A Boost for Radiation’s Killing Power
September 23, 2011 | Leigh MacMillan
Radiation therapy – ionizing radiation that kills cells by producing DNA damage – is an important tool for treating human cancer. Because cancer cells can acquire resistance to radiation, Sekhar Konjeti, Ph.D., Michael Freeman, Ph.D., and colleagues are searching for ways to enhance the DNA damage produced by ionizing radiation in order to overcome cancer cell resistance.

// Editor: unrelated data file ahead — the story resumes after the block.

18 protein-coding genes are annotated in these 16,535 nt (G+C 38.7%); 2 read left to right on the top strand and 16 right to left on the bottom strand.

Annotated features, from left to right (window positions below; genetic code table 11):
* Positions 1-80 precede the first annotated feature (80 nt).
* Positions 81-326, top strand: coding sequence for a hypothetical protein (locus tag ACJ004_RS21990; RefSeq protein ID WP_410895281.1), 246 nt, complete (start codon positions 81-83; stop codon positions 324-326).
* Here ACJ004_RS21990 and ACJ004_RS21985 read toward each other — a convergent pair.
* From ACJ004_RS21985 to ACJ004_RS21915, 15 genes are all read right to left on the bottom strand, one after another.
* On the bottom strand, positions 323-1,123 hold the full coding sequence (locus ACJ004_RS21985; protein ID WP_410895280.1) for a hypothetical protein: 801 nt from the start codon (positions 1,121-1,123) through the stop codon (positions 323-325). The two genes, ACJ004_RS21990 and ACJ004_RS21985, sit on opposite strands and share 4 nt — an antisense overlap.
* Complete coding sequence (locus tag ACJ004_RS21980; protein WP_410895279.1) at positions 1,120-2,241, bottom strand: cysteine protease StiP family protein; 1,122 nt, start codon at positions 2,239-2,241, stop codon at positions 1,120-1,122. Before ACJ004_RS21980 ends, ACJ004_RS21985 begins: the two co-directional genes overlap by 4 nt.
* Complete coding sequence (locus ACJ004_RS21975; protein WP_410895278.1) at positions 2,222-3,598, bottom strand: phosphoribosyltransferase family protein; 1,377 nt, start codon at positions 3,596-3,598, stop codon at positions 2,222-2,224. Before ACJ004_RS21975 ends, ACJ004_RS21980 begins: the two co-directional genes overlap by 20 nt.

The investigators have now identified a novel chemical entity (YTR107) that enhances the sensitivity of several different cancer cell lines to radiation. They report Aug. 30 in Clinical Cancer Research that YTR107, which has been patented by Vanderbilt, targets a protein called nucleophosmin that has a role in DNA repair. They demonstrated that YTR107 blocks phospho-nucleophosmin shuttling to the sites of radiation-induced DNA damage.
These findings support the idea that blocking DNA damage repair – through a novel pathway (nucleophosmin shuttling) – is an effective strategy for sensitizing cancer cells to the killing effects of ionizing radiation and increasing the efficacy of radiation therapy.
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